Felsted School

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Felsted School
Motto Garde Ta Foy
(French: Keep your Faith)
Established 1564
Type Independent day and boarding
Religion Church of England
Headmaster Chris Townsend
Founder Richard, Lord Riche
Location Stebbing Road
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DfE number 881/6009
DfE URN 115395 Tables
Students 1000
Gender Coeducational
Ages 4–18
Colours Red and Blue
Former pupils Old Felstedians
Website Felsted School

Felsted School is an English co-educational day and boarding independent school, situated in Felsted, England. It is in the British Public School tradition, and was founded in 1564 by Richard Rich, 1st Baron Rich (also known as Riche) who, as Lord Chancellor and Chancellor of the Court of Augmentations, acquired considerable wealth from the spoils of the Dissolution of the Monasteries including the nearby Leez Priory, which he enlarged and made his own home. Felsted is one of the 12 founder members of the Headmasters' and Headmistresses' Conference, and is also a full member of the Round Square Conference of world schools. Felsted School has been awarded the Good Schools Guide award twice and is regularly featured in Tatler's Schools Guide.[1]


File:Felsted - geograph.org.uk - 100211.jpg
The 16th century school room of Felsted School.

The school became a notable educational centre for Puritan families in the 17th century, numbering a hundred or more pupils, under Martin Holbeach, Headmaster from 1627–1649, and his successors (see below). John Wallis and Isaac Barrow were educated at Felsted in this period, as were four of Oliver Cromwell's sons.

Another era of prosperity set in under the headmastership of William Trivett between 1778 and 1794; but under his successors numbers dwindled. As the result of the discovery by Thomas Surridge (headmaster 1835–1850), from research among the records, that a larger income was really due to the foundation, a reorganization took place by Act of Parliament, and in 1851,under the headmastership of the Rev. Albert Henry Wratislaw, the school was put under a new governing body (a revised scheme coming into operation in 1876). As a result, Felsted developed rapidly into one of the regular public schools of the modern English type, under the Rev. W. S. Grignon, who may almost be considered the second founder. New buildings were built on an elaborate scale, numbers increased to more than 200, and a complete transformation took place, which was continued under Grignon's successors, including Frank Stephenson, under whom large extensions to the buildings and playing-fields were made. These additions allowed admittances up to 475 pupils, nearly all of whom are boarders.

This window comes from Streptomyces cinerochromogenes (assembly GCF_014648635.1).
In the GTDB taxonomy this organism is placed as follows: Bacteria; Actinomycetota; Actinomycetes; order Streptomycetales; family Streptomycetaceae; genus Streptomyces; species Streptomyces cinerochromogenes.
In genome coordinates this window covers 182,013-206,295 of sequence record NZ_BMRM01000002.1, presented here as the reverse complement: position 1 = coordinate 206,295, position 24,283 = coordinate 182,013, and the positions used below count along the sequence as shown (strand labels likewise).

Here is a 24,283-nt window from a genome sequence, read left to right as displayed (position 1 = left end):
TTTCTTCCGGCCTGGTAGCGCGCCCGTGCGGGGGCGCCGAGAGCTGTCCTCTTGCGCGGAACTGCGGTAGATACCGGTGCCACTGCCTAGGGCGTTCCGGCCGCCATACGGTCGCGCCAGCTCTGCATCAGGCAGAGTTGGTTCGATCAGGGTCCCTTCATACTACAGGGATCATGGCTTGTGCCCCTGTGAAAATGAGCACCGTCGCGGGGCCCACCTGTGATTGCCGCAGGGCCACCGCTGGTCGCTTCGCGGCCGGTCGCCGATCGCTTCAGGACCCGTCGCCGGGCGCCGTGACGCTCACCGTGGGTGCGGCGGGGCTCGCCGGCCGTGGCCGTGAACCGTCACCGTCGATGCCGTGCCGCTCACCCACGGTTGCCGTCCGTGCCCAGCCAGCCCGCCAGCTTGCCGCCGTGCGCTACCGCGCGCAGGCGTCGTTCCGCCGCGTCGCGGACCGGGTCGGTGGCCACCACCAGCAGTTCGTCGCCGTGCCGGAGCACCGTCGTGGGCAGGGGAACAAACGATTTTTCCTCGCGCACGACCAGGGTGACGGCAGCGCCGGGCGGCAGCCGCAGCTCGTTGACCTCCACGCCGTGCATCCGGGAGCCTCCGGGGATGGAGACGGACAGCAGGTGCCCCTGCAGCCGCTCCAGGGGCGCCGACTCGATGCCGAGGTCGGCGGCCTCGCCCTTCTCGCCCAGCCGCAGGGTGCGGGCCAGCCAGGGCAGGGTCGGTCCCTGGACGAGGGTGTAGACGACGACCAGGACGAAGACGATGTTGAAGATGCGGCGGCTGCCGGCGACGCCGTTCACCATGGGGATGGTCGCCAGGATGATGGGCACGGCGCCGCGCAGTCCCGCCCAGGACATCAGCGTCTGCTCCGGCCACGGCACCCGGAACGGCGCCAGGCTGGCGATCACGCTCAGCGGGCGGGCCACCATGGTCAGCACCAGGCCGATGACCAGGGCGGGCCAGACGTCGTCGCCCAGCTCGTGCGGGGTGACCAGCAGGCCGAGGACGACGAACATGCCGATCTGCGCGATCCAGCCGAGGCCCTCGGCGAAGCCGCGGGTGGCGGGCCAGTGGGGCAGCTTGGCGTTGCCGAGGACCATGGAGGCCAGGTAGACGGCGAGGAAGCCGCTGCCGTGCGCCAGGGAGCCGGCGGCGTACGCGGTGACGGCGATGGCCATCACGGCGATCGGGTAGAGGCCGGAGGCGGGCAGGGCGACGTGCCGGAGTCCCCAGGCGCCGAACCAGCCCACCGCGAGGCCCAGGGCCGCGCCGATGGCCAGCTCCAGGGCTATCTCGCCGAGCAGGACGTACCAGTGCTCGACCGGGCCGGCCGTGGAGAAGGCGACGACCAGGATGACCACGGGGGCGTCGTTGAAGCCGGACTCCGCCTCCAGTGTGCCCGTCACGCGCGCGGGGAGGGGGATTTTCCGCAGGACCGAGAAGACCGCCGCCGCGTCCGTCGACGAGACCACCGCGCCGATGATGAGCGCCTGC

The school was evacuated to near Ross-on-Wye during the Second World War. It moved to Mrs Trafford's three Herefordshire houses at her invitation to be out of the way of German bombing. Most of the school was in Goodrich Court and Windsor's and Ingle's Houses occupied Hill Court Manor.

On 25 July 1953 the school's Combined Cadet Force armoury was raided by the IRA, making off with 8 Bren guns, 12 Sten guns, an anti-tank gun, a mortar and 109 rifles. Their van was stopped by a police patrol and Cathal Goulding, Sean Stephenson (later known as Seán Mac Stíofáin) and Manus Canning each received 8 years in prison.[2]

Major building works took place for the 400th anniversary celebrations in 1964, when the Queen Mother laid the foundation stone for the then new Music School, subsequently opened by Felsted governor Lord Butler of Saffron Walden, (formerly Rab Butler). In 2008 this building was replaced by a larger new building which was opened in 2009 by Dame Evelyn Glennie. The Princess Royal opened the new Lord Riche Hall in 1989. Girls were taken into the Sixth Form in 1970, and into the whole school in 1993.